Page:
British channel tragedy: After dozens of people drowned, Britain and France broke out in a war of words

Ministers of both sides of channel On Thursday blamed their partners after dozens of people – including a young girl – drowned in frigid waters off the coast of France when their inflatable ship bound for Britain sank. This is one of the largest loss of life in the English Channel in recent years.

French President Emmanuel Macron and British Prime Minister Boris Johnson both expressed horror at the tragedy, with Mr Macron declaring his country would not let the Canal become a graveyard. The leaders agreed to step up joint efforts to stem the flow of migrants crossing the border – which has increased dramatically this year – but also accused each other of not doing enough.

In a phone call on Wednesday night, Macron went further and urged Johnson to stop politicizing the migration crisis for domestic political gain, according to a French news release about their conversation.

On Thursday morning, palmistry continued to play out between junior politicians.

Member of Parliament in Dover, England, home to many migrants from France, told CNN that the deaths in the Canal were “completely foreseeable” and referred to the issue as a border security issue. The solution lies in France.

“It’s a completely foreseeable tragedy that sooner or later one of these boats will capsize and everyone will die,” Natalie Elphike told CNN near the docks of Dover on Thursday.

“Everyone is safe in France, and the best way to keep people safe is to keep them ashore, not in the hands of people smugglers in the middle of the Channel,” she added.

The British politician added that the French “are standing where people get off boats and they don’t stop them. That’s where policy needs to change, on the French side.”

French Interior Minister Gerald Darmanin speaks to the media in front of a hospital in Calais, northern France, after at least 27 people died off the coast of the city.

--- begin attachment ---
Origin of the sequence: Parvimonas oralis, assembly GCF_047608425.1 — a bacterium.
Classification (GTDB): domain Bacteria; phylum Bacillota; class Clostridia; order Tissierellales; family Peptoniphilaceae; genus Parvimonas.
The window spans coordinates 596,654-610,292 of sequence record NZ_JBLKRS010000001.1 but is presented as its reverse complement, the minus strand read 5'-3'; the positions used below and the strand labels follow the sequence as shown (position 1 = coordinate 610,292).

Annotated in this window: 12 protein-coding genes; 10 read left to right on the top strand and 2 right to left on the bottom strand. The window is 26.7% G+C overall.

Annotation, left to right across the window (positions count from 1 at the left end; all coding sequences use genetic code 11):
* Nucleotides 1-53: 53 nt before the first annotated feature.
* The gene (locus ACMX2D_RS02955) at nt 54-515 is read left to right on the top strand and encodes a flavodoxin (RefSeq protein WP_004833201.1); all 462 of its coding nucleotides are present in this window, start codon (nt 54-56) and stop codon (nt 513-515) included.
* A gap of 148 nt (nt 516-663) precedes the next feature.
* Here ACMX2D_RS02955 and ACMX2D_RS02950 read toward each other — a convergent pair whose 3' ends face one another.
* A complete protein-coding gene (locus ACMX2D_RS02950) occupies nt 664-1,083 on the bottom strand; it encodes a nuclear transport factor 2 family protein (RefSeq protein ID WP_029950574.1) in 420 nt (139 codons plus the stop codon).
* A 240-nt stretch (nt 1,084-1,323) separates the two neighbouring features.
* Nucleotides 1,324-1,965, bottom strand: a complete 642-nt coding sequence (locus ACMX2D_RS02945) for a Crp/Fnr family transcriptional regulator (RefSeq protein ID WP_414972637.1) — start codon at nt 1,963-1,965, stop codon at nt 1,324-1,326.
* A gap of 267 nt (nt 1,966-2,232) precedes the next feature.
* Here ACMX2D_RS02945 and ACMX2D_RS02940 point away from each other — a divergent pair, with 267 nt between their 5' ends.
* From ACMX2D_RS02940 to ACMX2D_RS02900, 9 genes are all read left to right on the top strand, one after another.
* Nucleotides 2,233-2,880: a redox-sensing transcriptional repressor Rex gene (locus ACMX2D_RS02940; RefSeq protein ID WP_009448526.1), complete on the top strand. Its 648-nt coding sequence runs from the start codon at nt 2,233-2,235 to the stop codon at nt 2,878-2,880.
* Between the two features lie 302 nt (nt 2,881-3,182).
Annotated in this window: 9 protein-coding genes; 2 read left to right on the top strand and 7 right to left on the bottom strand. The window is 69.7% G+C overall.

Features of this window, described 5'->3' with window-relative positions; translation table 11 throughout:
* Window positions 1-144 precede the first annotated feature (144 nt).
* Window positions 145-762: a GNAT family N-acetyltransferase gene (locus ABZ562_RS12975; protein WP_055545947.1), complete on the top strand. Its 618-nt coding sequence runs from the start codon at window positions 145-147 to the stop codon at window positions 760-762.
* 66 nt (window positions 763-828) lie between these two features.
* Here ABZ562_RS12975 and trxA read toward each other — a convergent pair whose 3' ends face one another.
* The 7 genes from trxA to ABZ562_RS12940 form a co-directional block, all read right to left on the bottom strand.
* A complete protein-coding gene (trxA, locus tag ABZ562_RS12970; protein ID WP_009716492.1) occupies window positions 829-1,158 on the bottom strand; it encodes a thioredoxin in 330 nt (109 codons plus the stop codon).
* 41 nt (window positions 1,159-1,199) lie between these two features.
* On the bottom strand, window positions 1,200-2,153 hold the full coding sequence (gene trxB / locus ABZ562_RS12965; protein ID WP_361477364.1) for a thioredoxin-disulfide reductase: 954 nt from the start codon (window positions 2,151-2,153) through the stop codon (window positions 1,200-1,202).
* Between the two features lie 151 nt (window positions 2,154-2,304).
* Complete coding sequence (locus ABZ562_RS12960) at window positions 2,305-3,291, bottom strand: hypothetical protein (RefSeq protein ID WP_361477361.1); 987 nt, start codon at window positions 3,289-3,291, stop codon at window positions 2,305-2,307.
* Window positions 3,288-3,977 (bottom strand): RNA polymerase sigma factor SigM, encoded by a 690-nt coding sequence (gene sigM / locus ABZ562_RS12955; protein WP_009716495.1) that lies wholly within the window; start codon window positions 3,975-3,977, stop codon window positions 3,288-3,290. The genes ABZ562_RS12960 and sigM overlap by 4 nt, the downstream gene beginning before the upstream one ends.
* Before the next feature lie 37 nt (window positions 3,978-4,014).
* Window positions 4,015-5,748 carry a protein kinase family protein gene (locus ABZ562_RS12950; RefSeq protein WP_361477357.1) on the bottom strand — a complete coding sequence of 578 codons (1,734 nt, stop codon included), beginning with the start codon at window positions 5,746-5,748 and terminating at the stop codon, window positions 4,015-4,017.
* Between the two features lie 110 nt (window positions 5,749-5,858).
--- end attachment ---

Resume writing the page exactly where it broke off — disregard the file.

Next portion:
Meanwhile, French Interior Minister Gerald Darmanin called for more support from its European neighbours, telling RTL radio on Thursday that France could not be “the only ones who can fight against the war” smugglers.”

“We are saying this to our Belgian friends … We are saying this to our German friends … And we are saying this to our British friends … , that they have to help us fight international smugglers who play along our borders,” said Darmanin.

When asked why the UK attracts so many illegal migrants, Darmanin points to the UK’s methods of managing migration and its thriving labor market. “There is clearly mismanagement of immigration in the UK,” he said.

Meanwhile, UK Immigration Minister Kevin Foster, told the BBC on Thursday the government was determined to “smash” the “really evil” business model of people-smuggling.

That includes finding ways to increase penalties for smuggling to life in prison and improve “safe” immigration routes directly from conflict zones or refugee camps, he said. Foster added that the UK has already begun paying France US$72 million in installments to tackle the crisis.

A deadly border crossing

Five people smugglers have now been arrested in connection with Wednesday’s deadly sea crossing, Darmanin told RTL on Thursday. He added that one of the smugglers arrested on Wednesday night had “German license plates” and “bought these boats in Germany.”

Darmanin said that the two survivors of the tragedy were Somali and Iraqi nationals, who had “severe hypothermia” and had been transported to a hospital in Calais, northern France. According to Darmanin, of the 27 people killed, five were women, and one was still missing.

The narrow waterway between England and France is one of the busiest shipping lanes in the world. Refugees and migrants fleeing conflict, terrorism and poverty in the poorest or war-torn countries are at risk of overcoming danger, often in dinghy unfit for travel. go and be at the mercy of the smugglers, in the hope of seeking asylum or economic opportunities in the UK.

Dozens of people died in the Channel tragedy, after the inflatable boat sank off the coast of France

According to Reuters

Migrants once managed to smuggle themselves on lorries that frequently crossed the Channel on ferries or rail links from France. But in recent years, that route has become more expensive, with human smugglers charging thousands of euros for each attempt.

So far this year, more than 25,700 people have crossed the English Channel in small boats, according to figures compiled by PA Media – three times the total for the whole of 2020. In the day alone On Wednesday, French authorities saved 106 lives. drifted on various boats in the Channel, and more than 200 people passed.

Earlier this month, French sports retailer Decathlon announced it would stop selling kayaks in some shops in northern France, to prevent people from using them to cross dangerous seas to England.

Mia Alberti, Mick Krever, Nic Robertson and Lindsay Isaac of CNN contributed to this report


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